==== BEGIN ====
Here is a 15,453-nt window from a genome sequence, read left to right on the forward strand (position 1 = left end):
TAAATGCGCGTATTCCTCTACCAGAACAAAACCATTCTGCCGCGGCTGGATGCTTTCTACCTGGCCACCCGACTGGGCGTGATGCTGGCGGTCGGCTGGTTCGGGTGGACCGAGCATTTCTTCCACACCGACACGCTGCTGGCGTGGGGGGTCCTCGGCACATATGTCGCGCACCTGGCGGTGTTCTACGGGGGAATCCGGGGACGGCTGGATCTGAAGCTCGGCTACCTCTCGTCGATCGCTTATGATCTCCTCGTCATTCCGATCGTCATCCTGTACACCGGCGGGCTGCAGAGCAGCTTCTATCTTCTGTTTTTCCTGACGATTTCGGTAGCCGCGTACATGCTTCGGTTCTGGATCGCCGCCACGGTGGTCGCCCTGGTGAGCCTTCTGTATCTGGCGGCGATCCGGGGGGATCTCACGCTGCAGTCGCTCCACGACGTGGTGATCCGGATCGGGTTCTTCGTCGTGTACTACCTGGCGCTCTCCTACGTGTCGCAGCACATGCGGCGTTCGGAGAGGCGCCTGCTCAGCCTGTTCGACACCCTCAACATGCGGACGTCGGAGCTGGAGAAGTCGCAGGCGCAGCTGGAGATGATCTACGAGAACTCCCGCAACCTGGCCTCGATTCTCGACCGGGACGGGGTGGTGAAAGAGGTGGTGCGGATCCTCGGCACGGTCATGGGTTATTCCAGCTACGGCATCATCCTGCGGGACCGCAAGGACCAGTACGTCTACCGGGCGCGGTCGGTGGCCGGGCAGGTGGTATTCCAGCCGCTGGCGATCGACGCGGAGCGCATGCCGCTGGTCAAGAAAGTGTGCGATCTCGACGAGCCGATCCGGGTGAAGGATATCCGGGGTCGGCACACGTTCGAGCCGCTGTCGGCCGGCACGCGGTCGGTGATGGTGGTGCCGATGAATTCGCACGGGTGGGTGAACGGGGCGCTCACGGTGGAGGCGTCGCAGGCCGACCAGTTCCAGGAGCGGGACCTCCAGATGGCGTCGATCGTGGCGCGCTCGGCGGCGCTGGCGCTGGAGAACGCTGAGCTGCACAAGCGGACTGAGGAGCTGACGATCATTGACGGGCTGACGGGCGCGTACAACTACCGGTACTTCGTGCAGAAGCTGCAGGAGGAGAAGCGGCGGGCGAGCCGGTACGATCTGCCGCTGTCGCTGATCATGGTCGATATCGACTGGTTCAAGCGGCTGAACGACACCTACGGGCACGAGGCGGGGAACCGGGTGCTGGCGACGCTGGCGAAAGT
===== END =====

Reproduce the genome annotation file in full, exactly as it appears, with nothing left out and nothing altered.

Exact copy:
Here is a 15,453-nt window from a genome sequence, read left to right on the forward strand (position 1 = left end):
TAAATGCGCGTATTCCTCTACCAGAACAAAACCATTCTGCCGCGGCTGGATGCTTTCTACCTGGCCACCCGACTGGGCGTGATGCTGGCGGTCGGCTGGTTCGGGTGGACCGAGCATTTCTTCCACACCGACACGCTGCTGGCGTGGGGGGTCCTCGGCACATATGTCGCGCACCTGGCGGTGTTCTACGGGGGAATCCGGGGACGGCTGGATCTGAAGCTCGGCTACCTCTCGTCGATCGCTTATGATCTCCTCGTCATTCCGATCGTCATCCTGTACACCGGCGGGCTGCAGAGCAGCTTCTATCTTCTGTTTTTCCTGACGATTTCGGTAGCCGCGTACATGCTTCGGTTCTGGATCGCCGCCACGGTGGTCGCCCTGGTGAGCCTTCTGTATCTGGCGGCGATCCGGGGGGATCTCACGCTGCAGTCGCTCCACGACGTGGTGATCCGGATCGGGTTCTTCGTCGTGTACTACCTGGCGCTCTCCTACGTGTCGCAGCACATGCGGCGTTCGGAGAGGCGCCTGCTCAGCCTGTTCGACACCCTCAACATGCGGACGTCGGAGCTGGAGAAGTCGCAGGCGCAGCTGGAGATGATCTACGAGAACTCCCGCAACCTGGCCTCGATTCTCGACCGGGACGGGGTGGTGAAAGAGGTGGTGCGGATCCTCGGCACGGTCATGGGTTATTCCAGCTACGGCATCATCCTGCGGGACCGCAAGGACCAGTACGTCTACCGGGCGCGGTCGGTGGCCGGGCAGGTGGTATTCCAGCCGCTGGCGATCGACGCGGAGCGCATGCCGCTGGTCAAGAAAGTGTGCGATCTCGACGAGCCGATCCGGGTGAAGGATATCCGGGGTCGGCACACGTTCGAGCCGCTGTCGGCCGGCACGCGGTCGGTGATGGTGGTGCCGATGAATTCGCACGGGTGGGTGAACGGGGCGCTCACGGTGGAGGCGTCGCAGGCCGACCAGTTCCAGGAGCGGGACCTCCAGATGGCGTCGATCGTGGCGCGCTCGGCGGCGCTGGCGCTGGAGAACGCTGAGCTGCACAAGCGGACTGAGGAGCTGACGATCATTGACGGGCTGACGGGCGCGTACAACTACCGGTACTTCGTGCAGAAGCTGCAGGAGGAGAAGCGGCGGGCGAGCCGGTACGATCTGCCGCTGTCGCTGATCATGGTCGATATCGACTGGTTCAAGCGGCTGAACGACACCTACGGGCACGAGGCGGGGAACCGGGTGCTGGCGACGCTGGCGAAAGT